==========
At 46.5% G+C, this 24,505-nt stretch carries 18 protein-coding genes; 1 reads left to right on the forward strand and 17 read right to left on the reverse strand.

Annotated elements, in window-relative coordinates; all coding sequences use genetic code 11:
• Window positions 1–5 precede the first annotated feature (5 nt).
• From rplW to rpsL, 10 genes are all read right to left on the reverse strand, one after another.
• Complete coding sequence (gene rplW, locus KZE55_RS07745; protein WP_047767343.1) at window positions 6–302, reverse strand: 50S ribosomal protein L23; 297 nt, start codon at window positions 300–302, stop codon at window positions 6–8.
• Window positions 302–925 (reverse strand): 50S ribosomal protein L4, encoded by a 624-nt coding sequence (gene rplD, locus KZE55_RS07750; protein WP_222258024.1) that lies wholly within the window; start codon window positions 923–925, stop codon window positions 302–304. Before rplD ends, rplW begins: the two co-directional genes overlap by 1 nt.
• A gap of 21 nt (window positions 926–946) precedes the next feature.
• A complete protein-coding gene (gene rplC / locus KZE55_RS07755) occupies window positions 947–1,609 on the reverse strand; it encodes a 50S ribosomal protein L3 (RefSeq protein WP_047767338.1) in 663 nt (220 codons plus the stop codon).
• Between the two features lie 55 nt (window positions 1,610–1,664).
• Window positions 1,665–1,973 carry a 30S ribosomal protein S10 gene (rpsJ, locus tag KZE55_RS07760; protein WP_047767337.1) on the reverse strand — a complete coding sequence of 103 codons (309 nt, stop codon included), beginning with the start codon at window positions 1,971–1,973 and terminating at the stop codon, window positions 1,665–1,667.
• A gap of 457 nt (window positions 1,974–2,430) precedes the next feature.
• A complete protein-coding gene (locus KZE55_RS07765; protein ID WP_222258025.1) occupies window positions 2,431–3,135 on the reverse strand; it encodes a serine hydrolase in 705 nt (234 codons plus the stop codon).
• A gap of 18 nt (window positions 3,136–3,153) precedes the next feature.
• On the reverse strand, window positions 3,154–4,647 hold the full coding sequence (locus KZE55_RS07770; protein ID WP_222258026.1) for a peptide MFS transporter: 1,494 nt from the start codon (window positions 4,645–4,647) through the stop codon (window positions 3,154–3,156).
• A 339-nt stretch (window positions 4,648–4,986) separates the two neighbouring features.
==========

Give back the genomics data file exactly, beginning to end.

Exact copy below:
At 46.5% G+C, this 24,505-nt stretch carries 18 protein-coding genes; 1 reads left to right on the forward strand and 17 read right to left on the reverse strand.

Annotated elements, in window-relative coordinates; all coding sequences use genetic code 11:
• Window positions 1–5 precede the first annotated feature (5 nt).
• From rplW to rpsL, 10 genes are all read right to left on the reverse strand, one after another.
• Complete coding sequence (gene rplW, locus KZE55_RS07745; protein WP_047767343.1) at window positions 6–302, reverse strand: 50S ribosomal protein L23; 297 nt, start codon at window positions 300–302, stop codon at window positions 6–8.
• Window positions 302–925 (reverse strand): 50S ribosomal protein L4, encoded by a 624-nt coding sequence (gene rplD, locus KZE55_RS07750; protein WP_222258024.1) that lies wholly within the window; start codon window positions 923–925, stop codon window positions 302–304. Before rplD ends, rplW begins: the two co-directional genes overlap by 1 nt.
• A gap of 21 nt (window positions 926–946) precedes the next feature.
• A complete protein-coding gene (gene rplC / locus KZE55_RS07755) occupies window positions 947–1,609 on the reverse strand; it encodes a 50S ribosomal protein L3 (RefSeq protein WP_047767338.1) in 663 nt (220 codons plus the stop codon).
• Between the two features lie 55 nt (window positions 1,610–1,664).
• Window positions 1,665–1,973 carry a 30S ribosomal protein S10 gene (rpsJ, locus tag KZE55_RS07760; protein WP_047767337.1) on the reverse strand — a complete coding sequence of 103 codons (309 nt, stop codon included), beginning with the start codon at window positions 1,971–1,973 and terminating at the stop codon, window positions 1,665–1,667.
• A gap of 457 nt (window positions 1,974–2,430) precedes the next feature.
• A complete protein-coding gene (locus KZE55_RS07765; protein ID WP_222258025.1) occupies window positions 2,431–3,135 on the reverse strand; it encodes a serine hydrolase in 705 nt (234 codons plus the stop codon).
• A gap of 18 nt (window positions 3,136–3,153) precedes the next feature.
• On the reverse strand, window positions 3,154–4,647 hold the full coding sequence (locus KZE55_RS07770; protein ID WP_222258026.1) for a peptide MFS transporter: 1,494 nt from the start codon (window positions 4,645–4,647) through the stop codon (window positions 3,154–3,156).
• A 339-nt stretch (window positions 4,648–4,986) separates the two neighbouring features.